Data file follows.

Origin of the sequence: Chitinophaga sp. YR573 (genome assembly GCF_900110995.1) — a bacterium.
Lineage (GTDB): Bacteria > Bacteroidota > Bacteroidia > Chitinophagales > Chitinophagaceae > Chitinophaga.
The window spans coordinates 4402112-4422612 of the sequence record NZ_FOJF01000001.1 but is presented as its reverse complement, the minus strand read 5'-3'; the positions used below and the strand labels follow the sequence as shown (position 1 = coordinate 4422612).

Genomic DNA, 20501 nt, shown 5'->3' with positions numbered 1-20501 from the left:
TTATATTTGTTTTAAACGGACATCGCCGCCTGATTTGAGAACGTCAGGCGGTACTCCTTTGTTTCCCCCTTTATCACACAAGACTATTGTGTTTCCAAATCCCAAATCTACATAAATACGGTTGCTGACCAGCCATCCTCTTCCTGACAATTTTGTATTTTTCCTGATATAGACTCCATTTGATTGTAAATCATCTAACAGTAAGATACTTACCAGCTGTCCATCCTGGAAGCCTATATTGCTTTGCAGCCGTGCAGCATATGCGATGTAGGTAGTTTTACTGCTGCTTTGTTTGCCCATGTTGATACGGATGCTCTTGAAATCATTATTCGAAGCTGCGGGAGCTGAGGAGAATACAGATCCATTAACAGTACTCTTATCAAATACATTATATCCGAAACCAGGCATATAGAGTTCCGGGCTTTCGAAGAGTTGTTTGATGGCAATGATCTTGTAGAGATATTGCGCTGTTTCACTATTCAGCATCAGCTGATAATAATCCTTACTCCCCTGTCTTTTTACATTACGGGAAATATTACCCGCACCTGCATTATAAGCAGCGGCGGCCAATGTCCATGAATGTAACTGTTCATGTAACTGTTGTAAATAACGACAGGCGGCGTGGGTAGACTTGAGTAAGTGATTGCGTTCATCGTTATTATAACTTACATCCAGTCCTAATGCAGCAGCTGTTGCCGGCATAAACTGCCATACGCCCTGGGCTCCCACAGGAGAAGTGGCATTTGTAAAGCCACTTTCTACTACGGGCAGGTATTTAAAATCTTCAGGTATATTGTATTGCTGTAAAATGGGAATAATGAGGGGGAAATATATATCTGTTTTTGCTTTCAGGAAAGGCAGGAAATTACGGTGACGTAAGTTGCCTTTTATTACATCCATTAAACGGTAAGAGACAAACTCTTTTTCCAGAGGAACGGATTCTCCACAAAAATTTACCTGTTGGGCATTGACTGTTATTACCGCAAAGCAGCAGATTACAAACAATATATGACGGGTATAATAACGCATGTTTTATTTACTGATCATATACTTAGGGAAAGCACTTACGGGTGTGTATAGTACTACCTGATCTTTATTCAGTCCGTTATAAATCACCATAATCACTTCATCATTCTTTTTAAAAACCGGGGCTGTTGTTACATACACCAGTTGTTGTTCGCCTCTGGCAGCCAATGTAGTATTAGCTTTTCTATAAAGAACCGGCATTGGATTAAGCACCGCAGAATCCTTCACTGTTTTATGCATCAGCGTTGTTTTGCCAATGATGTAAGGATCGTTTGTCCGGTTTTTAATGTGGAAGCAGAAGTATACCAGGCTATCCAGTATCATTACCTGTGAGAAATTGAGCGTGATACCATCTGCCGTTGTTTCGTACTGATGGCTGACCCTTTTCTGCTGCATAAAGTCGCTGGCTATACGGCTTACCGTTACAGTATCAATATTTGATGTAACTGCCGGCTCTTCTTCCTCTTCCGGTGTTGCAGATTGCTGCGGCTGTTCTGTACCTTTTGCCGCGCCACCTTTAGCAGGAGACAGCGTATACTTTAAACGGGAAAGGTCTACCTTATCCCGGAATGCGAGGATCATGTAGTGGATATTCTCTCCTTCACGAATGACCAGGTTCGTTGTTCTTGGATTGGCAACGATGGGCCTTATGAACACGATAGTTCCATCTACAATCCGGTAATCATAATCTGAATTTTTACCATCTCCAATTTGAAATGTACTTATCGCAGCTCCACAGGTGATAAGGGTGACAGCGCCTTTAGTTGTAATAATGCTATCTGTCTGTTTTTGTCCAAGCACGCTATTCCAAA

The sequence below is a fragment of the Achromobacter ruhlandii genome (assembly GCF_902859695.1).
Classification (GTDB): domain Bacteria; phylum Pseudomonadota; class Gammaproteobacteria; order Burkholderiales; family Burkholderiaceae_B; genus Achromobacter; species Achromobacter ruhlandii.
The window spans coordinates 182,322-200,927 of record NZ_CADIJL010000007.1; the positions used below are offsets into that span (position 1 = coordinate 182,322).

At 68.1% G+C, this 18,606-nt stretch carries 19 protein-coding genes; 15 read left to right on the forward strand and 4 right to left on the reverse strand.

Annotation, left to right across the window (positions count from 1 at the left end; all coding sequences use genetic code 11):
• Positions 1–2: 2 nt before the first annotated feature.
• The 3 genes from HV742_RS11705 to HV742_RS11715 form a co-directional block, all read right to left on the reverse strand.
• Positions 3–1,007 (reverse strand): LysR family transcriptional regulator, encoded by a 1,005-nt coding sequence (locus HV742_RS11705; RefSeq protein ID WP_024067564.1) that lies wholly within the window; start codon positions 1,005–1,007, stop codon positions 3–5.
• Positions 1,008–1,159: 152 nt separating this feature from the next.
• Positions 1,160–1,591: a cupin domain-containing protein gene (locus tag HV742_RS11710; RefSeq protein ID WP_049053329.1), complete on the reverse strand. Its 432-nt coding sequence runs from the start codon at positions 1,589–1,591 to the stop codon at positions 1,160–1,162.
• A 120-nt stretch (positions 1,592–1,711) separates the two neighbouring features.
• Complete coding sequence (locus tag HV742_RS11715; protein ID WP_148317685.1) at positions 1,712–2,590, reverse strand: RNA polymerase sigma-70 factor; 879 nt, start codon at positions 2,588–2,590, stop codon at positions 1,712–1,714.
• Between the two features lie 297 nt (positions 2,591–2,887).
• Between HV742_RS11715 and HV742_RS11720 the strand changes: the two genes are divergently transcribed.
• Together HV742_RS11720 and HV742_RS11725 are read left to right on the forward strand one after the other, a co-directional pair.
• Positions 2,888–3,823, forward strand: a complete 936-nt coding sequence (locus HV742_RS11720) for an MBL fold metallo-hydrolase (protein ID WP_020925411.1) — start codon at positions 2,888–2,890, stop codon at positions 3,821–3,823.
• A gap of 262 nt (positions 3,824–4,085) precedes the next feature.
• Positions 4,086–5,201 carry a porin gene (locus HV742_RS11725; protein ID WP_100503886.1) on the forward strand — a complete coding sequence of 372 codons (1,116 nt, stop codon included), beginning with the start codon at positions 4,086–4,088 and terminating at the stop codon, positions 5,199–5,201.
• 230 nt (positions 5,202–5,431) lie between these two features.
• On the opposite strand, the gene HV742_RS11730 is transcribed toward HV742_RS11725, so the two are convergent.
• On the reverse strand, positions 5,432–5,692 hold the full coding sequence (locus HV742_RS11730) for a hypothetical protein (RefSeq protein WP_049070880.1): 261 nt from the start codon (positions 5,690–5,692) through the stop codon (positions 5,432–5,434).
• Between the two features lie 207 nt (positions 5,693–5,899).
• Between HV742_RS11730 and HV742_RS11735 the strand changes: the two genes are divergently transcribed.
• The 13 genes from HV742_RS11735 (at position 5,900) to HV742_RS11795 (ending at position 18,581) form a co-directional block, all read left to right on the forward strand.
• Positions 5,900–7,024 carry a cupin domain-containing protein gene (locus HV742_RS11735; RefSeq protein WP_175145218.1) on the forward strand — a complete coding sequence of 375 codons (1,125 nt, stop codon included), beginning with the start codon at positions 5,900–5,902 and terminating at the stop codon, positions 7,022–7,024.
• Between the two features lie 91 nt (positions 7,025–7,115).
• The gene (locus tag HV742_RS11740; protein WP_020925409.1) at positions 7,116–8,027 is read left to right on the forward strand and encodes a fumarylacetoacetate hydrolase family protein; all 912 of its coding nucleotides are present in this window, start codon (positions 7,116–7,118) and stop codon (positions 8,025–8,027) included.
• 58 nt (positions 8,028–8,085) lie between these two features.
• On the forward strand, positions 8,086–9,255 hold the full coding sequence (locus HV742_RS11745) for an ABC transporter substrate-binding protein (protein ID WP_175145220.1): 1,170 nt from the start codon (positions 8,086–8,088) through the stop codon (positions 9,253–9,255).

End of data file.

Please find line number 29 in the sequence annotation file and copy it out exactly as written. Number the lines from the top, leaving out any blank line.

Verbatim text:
• The 13 genes from HV742_RS11735 (at position 5,900) to HV742_RS11795 (ending at position 18,581) form a co-directional block, all read left to right on the forward strand.